Planet Cheese is a weekly blog devoted to everything cheese: products, people, places, news, and views. James Beard Award–winning journalist Janet Fletcher writes Planet Cheese from her home in Napa Valley. Janet is the author of Cheese & Wine, Cheese & Beer, and The Cheese Course and an occasional contributor to culture. Visit janetfletcher.com to sign up for Planet Cheese and view Janet’s current schedule of cheese appreciation classes.
A thin rind, supple interior and captivating aroma are what I look for in Camembert-type cheeses. Oh, and no bitterness, no ammonia and just the right amount of salt. Is that too much to ask? Well, it must not be easy to nail, especially with pasteurized milk. Certainly I’m often disappointed. So when a bloomy-rind cheese hits all those targets—as this one does—I’m eager to talk it up.
Mt. Alice (pictured above) isn’t a new cheese, but it’s new to the West Coast. Von Trapp Farmstead, the Vermont producer, has been making it for about five years but keeping it in the Northeast until recently. With production growing, there’s now a little for the Left Coast. Thank you for sharing.
Sebastian von Trapp makes the cheese with the organic milk of his family’s small herd. His grandparents, Austrian immigrants (yes, those von Trapps), purchased the property 50 years ago and began dairy farming. His parents transitioned to organic production for a competitive edge. Sebastian and his brother, who has since moved on, launched the cheese making to add more value to the milk. For the brothers, the objective from the start was to prove that a small, grass-based dairy farm—they milk about 50 cows—could support their families and provide a template for others.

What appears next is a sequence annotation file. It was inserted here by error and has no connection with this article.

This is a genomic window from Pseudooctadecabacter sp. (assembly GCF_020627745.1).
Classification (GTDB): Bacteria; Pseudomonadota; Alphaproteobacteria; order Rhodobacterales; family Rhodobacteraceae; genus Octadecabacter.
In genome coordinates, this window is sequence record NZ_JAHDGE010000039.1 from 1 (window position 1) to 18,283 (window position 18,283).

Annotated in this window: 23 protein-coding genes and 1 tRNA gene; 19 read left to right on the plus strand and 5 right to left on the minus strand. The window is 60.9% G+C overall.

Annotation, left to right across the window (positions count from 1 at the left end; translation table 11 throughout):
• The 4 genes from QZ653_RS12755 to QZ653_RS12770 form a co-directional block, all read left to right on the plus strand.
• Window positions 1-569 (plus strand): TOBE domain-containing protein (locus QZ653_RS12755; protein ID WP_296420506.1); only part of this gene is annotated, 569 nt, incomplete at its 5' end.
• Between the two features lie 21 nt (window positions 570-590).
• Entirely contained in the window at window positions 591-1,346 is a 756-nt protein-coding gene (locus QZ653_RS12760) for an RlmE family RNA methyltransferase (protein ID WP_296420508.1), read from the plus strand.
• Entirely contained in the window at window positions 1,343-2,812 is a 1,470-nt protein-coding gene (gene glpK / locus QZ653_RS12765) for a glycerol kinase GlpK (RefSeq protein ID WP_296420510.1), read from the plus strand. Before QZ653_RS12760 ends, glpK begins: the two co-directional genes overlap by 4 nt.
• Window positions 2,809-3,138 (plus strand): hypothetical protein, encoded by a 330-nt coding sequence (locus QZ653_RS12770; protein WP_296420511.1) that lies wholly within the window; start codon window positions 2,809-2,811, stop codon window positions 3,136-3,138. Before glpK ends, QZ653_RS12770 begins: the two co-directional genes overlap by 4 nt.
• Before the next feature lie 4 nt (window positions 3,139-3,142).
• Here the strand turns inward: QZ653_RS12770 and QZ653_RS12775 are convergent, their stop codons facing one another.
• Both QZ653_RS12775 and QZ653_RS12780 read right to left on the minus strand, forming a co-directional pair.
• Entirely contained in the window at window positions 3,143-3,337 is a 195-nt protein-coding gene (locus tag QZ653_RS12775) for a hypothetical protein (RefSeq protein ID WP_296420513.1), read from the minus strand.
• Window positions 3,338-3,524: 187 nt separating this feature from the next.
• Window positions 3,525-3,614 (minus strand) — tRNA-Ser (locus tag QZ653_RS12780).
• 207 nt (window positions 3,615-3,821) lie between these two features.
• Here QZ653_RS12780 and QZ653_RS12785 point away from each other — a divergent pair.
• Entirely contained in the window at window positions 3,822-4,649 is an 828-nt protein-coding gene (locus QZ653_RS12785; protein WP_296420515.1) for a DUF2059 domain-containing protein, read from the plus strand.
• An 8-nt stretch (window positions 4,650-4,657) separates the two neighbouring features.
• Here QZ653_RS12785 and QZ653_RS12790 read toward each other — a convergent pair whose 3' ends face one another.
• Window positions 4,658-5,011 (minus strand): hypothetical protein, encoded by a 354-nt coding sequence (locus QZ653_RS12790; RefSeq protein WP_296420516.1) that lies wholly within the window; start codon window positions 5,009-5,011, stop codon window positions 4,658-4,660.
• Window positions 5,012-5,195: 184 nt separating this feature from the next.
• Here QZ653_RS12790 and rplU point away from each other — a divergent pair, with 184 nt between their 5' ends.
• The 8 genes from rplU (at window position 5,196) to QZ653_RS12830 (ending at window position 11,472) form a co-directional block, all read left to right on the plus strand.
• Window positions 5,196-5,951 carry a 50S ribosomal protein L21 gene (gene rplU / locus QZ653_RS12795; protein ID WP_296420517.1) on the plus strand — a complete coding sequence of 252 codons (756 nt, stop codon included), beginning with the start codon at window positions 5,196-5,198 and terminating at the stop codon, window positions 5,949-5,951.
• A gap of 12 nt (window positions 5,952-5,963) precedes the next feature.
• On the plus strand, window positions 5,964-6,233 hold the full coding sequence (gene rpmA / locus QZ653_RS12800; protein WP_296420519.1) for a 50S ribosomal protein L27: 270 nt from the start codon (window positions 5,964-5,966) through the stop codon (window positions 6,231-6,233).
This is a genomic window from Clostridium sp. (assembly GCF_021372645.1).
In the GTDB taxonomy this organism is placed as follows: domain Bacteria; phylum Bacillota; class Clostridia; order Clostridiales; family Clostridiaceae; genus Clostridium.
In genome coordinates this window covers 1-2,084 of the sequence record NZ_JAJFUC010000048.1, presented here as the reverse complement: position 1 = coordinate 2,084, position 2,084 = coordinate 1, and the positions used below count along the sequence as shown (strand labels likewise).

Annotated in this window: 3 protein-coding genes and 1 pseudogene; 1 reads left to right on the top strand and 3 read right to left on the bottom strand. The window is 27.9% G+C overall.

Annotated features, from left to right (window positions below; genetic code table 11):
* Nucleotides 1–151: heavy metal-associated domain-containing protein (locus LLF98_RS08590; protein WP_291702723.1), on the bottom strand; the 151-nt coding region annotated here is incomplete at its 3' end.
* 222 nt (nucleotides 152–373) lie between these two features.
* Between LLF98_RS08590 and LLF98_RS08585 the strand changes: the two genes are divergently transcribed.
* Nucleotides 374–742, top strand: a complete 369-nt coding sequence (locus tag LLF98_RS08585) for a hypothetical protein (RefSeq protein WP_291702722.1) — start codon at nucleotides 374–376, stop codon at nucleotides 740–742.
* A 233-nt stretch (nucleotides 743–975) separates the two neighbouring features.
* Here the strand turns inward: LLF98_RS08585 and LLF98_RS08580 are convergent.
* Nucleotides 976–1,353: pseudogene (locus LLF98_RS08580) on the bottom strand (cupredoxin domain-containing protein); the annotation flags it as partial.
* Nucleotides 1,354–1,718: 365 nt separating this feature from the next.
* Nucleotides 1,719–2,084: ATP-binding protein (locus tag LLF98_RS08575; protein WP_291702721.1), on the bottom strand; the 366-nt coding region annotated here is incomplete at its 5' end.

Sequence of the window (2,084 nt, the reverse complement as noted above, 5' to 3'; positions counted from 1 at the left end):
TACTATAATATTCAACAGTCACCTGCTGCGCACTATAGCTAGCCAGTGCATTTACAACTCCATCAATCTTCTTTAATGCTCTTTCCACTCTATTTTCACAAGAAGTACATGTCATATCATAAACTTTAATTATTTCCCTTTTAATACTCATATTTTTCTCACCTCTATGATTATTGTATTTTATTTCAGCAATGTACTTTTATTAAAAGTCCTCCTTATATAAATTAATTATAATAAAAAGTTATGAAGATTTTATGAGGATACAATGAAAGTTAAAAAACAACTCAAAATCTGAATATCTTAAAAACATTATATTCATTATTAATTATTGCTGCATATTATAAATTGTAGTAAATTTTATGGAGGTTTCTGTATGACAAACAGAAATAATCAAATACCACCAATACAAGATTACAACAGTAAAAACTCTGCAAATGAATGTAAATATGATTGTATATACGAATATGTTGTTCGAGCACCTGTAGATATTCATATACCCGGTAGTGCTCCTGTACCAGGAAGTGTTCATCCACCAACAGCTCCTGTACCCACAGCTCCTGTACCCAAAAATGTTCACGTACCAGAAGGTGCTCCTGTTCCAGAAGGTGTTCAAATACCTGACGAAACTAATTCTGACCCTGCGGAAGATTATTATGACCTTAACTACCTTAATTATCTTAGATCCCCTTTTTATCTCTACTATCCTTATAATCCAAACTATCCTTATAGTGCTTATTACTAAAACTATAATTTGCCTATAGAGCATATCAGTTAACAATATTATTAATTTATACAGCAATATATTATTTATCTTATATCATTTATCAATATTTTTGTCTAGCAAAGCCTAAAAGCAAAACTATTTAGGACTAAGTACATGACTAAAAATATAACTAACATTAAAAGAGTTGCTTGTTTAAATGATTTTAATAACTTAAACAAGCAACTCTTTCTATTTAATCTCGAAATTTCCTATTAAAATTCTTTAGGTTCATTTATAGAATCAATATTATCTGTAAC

“No one’s getting rich,” Sebastian told me recently, “but we’re making it work. For three years now, we’ve been turning all our milk into cheese. That was a momentous thing, when we could stop shipping milk to Organic Valley.”
Alas, cheese alone is not enough. The family now supplements the bottom line by raising whey-fed pigs and “finishing” the young steers that they used to send to an auction house. Their retired dairy cows contribute yet more value as organic ground beef packaged under the von Trapp label. In the past, the cows were sold at auction and their meat was mixed with conventional beef.
The creamery’s washed-rind cheese, Oma, has been a favorite of mine since its debut, so I should not be surprised that Mt. Alice is just as engaging. Sebastian says he has stopped describing it as Camembert-style because the recipe is a little different—Mt. Alice is larger, for one thing, and the curd is not hand-ladled into the forms—but you will see similarities more than any differences.
Weighing a little over one pound, Mt. Alice is produced with pasteurized milk, traditional Camembert cultures and animal rennet. It matures for two to three weeks at the creamery, then gets pushed out of the nest. It’s probably four to six weeks old by the time most consumers try it, and it won’t last much longer than that.
The rind is thin, tender and edible; the interior silky and spreadable. A ripe wedge smells like porcini mushrooms sautéed in butter, with a beefy finish. Some may find the cheese a hair too salty; I’m on the fence about that.
Serve Mt. Alice with a rich white wine, like a white Burgundy; with dry cider; or with a supple red such as Merlot. Beer fans, open a saison. In Northern California, look for Mt. Alice at Farmstead Cheeses & Wines in Alameda and Montclair; Cheese Board in Berkeley; Sacred Wheel in Oakland; Cheese Plus, Mission Cheese and Rainbow Grocery in San Francisco; SHED in Healdsburg; and Atelier by JCB in Yountville.